How does Mahalo compare to Google and Ask.com?

Jason said that Mahalo search results will always be better than Google and the others, because they are human-edited and they only provide links to “very good or excellent sites”. These are ultimately judgments by the editors, but Mahalo has criteria to judge this – e.g. it must be original content, the site has to have a good reputation, has been around for a while, etc. Jason says that they go through a “series of tests” before accepting a link.

The major search engine that Mahalo most resembles, in my opinion, is Ask.com. We’ve profiled Ask.com a few times before and always mention that it tries to present useful information on page one of its results. Ask.com has editors too, although their role is more to arrange content than to write the results. Jason was rather brutal in his assessment of Ask.com, however, claiming that they run “deceptive ads” and that much of their results could be considered spam (to be fair he made the same argument about Google, Yahoo and the other majors). He mentioned a search query for “paris hotels”, in which he says the first 8 results in Ask.com are spam or ads.

I tried a search for “digital camera” on Ask.com and the results were good. Although Mahalo’s were better, for that query. I also tried a search for “olympics” and Ask’s results were much better than Mahalo’s on that one.

Of course Ask.com would argue that they provide results for any search query, whereas Mahalo is very limited right now (to 8,800 results). So I’m not sure it’s fair to compare the two, because one thing I look for in a search engine is results consistency – i.e. for a default search engine, I want results for everything I type in. So for that reason alone, Ask.com could reasonably argue that they’re a better search engine than Mahalo.

Mahalo vs Ask with “olympics”

How will Mahalo be marketed?

I asked Jason who is Mahalo’s target audience? He said their target audience is the same as Google,Yahoo, etc – so they’re basically mainstream people who may not be as tech savvy as the people who use del.icio.us for example.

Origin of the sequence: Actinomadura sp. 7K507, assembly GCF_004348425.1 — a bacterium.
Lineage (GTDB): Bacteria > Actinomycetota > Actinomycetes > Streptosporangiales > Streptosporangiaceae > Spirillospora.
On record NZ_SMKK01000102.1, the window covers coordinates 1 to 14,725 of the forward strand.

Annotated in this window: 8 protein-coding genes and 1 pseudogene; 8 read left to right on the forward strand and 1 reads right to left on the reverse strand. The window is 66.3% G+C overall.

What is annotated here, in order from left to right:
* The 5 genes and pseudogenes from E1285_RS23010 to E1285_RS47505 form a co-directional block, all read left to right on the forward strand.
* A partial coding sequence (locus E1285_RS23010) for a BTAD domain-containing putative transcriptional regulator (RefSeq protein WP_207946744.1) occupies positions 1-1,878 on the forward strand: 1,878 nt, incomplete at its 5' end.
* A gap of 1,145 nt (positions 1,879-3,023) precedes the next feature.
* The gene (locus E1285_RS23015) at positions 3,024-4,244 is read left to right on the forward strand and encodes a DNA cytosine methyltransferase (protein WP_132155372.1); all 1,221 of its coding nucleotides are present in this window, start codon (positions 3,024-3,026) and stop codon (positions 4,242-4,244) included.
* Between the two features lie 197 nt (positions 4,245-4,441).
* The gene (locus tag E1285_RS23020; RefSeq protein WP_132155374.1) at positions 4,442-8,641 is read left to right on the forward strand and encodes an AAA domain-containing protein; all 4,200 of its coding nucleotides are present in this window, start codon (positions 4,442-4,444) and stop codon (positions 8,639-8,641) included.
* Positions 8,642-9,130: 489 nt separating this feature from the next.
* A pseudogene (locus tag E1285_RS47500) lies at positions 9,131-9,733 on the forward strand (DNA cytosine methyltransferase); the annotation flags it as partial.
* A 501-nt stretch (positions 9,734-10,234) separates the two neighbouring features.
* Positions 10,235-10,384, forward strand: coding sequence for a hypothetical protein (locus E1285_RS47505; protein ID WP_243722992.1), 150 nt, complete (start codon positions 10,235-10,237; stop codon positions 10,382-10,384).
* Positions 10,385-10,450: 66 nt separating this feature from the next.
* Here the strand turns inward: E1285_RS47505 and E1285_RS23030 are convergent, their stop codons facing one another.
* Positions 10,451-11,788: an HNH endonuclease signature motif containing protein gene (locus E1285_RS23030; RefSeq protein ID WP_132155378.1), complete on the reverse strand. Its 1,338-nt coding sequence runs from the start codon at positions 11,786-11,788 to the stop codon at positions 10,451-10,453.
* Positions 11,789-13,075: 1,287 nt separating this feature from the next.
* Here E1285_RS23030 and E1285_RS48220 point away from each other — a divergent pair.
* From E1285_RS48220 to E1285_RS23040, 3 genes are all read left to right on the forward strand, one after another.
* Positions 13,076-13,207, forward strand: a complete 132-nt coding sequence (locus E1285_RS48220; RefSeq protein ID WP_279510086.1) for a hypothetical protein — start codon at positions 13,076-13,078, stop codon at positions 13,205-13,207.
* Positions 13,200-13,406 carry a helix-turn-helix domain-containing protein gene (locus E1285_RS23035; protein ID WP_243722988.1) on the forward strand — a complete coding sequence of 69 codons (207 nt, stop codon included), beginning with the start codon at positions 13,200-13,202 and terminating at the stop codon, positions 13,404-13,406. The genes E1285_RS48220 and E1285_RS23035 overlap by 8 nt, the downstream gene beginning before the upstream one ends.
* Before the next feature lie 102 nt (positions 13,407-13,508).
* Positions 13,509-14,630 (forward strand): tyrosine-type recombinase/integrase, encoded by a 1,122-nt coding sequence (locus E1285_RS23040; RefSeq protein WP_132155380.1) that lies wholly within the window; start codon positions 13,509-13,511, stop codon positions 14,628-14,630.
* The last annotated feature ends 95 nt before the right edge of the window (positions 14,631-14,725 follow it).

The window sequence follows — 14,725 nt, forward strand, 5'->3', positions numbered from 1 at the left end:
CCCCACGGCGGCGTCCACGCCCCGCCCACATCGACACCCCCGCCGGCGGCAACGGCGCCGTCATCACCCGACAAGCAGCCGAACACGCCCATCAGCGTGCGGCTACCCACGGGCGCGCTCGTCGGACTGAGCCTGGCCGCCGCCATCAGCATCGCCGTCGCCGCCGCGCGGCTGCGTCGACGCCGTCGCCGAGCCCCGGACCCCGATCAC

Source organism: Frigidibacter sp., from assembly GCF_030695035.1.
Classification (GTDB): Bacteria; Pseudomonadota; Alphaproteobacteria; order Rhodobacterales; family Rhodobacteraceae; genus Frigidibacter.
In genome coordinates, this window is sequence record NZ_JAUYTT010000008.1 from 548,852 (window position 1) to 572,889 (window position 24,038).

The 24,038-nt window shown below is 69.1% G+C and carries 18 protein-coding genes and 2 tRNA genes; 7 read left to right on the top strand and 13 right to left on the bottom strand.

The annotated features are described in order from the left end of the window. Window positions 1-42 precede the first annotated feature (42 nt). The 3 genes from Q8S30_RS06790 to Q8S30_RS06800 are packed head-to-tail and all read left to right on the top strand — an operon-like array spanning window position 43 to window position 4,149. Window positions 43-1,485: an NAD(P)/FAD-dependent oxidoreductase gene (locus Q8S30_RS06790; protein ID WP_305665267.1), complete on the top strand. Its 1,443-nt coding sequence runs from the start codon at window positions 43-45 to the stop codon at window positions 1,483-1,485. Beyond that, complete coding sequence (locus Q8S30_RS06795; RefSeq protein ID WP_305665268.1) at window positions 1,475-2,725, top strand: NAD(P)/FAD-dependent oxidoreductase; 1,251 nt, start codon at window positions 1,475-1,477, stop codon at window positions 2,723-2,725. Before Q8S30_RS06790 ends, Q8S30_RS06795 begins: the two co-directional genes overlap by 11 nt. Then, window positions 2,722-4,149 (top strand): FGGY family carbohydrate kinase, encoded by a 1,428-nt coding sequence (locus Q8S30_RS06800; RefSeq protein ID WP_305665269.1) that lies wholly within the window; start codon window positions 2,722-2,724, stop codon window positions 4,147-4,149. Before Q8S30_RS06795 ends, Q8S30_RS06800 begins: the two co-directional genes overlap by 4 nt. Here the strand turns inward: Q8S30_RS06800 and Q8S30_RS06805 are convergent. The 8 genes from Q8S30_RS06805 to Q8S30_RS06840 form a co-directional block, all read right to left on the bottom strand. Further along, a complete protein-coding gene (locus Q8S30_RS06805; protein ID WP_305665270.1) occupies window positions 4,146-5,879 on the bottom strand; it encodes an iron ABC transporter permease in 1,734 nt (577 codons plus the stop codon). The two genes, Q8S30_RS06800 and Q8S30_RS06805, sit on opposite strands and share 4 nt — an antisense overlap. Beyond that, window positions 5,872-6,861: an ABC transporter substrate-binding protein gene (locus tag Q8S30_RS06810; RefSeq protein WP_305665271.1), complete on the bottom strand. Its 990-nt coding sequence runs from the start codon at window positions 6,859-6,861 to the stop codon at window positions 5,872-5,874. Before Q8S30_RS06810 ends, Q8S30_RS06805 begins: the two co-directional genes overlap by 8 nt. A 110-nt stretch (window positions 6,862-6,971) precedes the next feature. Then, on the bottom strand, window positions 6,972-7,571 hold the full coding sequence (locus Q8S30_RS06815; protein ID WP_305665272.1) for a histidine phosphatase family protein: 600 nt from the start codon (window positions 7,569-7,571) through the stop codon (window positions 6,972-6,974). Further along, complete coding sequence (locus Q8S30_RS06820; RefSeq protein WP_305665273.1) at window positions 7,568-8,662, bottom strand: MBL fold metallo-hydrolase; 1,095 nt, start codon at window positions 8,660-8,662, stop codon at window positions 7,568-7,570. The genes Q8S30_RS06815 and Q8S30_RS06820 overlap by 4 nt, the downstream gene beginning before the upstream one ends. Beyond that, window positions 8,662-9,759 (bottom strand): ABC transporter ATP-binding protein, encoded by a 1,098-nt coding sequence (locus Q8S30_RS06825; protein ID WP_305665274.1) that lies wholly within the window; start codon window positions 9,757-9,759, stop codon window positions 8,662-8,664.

But the big question is: how will Mahalo get uptake for their toolbar? After all, mainstream people aren’t usually known to download third party toolbars from startups (they may use the Yahoo or Google toolbar, but that’s about it usually). Jason replied that “word of mouth is the greatest tool possible” and that they’ll be marketing it via the 800 Greenhouse members. There will be a Mahalo Follow contest, where Greenhouse users will get points and there will be monthly giveaways.


I admire what Mahalo is trying to do – I too am frustrated by the amount of spam and just downright poor results from the major search engines. I’m all for quality control when it comes to Web content. So in that respect, I would use Mahalo for certain popular queries. However I also think the major search engines are improving in regards to quality – e.g. Google Universal and personalization has to my mind improved their results. And as I mentioned above with Ask.com, to be a default search engine you need to provide much greater coverage than 8,800 results (try tacking another couple of zeros on and then we can talk about being my default SE).

Also I have to say that the Mahalo toolbar is kind of annoying from a UI perspective. Having the sidebar pop up every time I search for something (including in Gmail!) quickly got tiresome. I’ll be brutally honest myself and admit that I disabled it after an hour or so. This is a problem with any system that pops up a sidebar, it has a high probability of being annoying for users.

But all in all, Mahalo’s goals are admirable. I’d probably compare them more to About.com or even Wikipedia than Google at this point, but it is only Aplha and the promise is there. It’s a huge ask though (pardon the pun) to scale this to be a truly mainstream search engine.